Friday, May 7, 2010

Man Down And Out Front!

Gil Kane was a master of the comic book form. And like many sturdy talents, he had his go-to designs that he used and reused over time. One of these was his tendency to have a character, usually the hero on their back in the foreground of a shot with an enemy looming over them.

He used this a bunch, often on interior pages. The first time I can find a cover example is on the Green Lantern issue above. Carmine Infantino designed many of DC's covers, so it's likely that Kane had little opportunity to demonstrate his own design.

But when he goes to Marvel and becomes for several yeas their go-to cover guy, he started presenting this layout a whole lot. Here are a bunch of examples.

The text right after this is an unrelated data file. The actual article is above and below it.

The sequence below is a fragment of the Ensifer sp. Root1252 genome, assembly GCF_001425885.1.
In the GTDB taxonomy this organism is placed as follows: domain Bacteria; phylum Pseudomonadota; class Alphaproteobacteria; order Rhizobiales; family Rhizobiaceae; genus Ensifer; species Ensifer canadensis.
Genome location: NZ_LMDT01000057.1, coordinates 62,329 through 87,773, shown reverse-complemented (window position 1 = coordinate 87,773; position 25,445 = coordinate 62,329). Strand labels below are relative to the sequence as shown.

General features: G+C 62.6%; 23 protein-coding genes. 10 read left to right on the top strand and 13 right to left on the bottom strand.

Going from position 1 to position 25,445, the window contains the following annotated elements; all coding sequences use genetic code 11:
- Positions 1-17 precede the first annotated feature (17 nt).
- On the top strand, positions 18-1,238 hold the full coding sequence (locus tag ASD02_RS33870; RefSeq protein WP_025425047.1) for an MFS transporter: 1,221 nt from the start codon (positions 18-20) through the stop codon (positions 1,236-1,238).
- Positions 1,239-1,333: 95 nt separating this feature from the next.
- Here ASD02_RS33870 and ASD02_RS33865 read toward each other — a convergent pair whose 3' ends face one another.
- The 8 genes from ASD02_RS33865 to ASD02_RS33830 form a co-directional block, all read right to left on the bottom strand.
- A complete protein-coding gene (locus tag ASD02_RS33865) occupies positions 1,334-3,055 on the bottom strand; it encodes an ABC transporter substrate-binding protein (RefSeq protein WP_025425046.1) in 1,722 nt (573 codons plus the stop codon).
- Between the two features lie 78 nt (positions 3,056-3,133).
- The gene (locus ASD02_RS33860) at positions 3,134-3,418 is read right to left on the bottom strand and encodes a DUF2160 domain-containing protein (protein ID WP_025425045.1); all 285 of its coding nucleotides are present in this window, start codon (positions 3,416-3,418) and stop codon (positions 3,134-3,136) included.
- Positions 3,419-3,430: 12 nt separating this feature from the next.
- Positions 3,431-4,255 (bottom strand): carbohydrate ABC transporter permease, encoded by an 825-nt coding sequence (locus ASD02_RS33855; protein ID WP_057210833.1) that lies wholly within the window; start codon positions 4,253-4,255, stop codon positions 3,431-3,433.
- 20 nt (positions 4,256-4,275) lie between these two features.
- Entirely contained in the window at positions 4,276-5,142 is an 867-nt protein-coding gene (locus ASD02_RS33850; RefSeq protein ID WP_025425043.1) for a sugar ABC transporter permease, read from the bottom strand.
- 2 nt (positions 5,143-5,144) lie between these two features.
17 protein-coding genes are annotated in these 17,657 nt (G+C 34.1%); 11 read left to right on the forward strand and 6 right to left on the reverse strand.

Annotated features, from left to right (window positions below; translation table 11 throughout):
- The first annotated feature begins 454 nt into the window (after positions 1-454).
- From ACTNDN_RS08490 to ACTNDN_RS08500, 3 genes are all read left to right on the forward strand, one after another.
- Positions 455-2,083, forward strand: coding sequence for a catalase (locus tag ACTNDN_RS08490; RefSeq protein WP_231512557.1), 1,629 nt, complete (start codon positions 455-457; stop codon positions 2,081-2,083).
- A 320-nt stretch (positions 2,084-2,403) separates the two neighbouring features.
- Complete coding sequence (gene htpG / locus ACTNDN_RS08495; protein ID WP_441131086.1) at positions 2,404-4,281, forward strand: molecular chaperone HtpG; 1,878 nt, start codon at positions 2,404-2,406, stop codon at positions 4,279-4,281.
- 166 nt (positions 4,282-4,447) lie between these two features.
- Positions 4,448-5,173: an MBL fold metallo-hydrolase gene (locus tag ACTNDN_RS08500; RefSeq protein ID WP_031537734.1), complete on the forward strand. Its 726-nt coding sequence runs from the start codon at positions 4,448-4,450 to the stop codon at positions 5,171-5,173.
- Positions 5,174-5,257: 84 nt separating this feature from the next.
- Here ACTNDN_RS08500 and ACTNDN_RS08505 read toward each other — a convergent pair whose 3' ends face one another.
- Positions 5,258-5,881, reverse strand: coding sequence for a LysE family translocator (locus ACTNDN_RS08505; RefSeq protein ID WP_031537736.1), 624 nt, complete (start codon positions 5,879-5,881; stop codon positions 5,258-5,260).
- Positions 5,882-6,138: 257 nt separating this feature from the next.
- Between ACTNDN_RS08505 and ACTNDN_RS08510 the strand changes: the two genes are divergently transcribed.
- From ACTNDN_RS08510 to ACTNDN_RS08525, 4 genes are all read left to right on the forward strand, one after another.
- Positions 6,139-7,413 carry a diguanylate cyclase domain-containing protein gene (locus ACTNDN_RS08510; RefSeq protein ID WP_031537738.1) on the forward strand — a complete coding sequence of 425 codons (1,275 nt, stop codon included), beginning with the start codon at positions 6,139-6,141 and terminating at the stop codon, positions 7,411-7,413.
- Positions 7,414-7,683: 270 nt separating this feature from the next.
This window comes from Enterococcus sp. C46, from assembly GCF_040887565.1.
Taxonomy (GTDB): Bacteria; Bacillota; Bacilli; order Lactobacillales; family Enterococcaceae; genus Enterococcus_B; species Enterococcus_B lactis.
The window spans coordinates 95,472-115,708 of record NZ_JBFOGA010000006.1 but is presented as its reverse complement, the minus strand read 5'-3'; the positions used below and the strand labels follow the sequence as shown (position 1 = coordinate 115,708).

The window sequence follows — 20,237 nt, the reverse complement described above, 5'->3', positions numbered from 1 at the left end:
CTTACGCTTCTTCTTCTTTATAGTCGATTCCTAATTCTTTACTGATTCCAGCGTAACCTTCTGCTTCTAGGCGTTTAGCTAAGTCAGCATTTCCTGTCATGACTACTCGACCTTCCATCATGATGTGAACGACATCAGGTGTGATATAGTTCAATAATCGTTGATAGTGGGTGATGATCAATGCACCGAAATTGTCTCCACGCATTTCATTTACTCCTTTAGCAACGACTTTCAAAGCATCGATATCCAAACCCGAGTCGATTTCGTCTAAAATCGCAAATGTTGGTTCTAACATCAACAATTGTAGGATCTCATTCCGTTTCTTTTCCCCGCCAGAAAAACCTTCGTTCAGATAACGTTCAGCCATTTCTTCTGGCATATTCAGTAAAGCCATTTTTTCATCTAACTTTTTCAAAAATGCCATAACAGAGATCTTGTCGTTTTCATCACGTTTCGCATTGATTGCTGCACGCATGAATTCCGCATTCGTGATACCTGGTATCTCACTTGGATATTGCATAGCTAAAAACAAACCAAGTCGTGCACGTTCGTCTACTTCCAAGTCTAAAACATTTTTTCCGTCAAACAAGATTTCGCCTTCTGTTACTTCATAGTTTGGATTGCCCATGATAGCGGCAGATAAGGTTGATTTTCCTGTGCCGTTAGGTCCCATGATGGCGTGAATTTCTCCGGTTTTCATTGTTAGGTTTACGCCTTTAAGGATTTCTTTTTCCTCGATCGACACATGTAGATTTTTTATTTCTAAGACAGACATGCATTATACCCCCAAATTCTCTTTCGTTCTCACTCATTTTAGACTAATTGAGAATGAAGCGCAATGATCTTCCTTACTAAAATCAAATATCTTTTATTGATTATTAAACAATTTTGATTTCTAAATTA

He did it for his great run of Western covers.

Here's one in which the tables are turned a bit on the attacker.

Jim Starlin was clearly influenced by both Jack Kirby and Gil Kane. In these two classics covers, his Kane influence is obvious and quite dynamic.

But no one did it with the drama of Kane.

Rip Off


  1. Rip: Great post! Great observations about a classic Kane composition and your examples are wonderful. – Mykal

  2. PS: I have just linked the Dojo up over at my Kane blog, where I will posting an example this weekend of just the kind of composition you highlight here!


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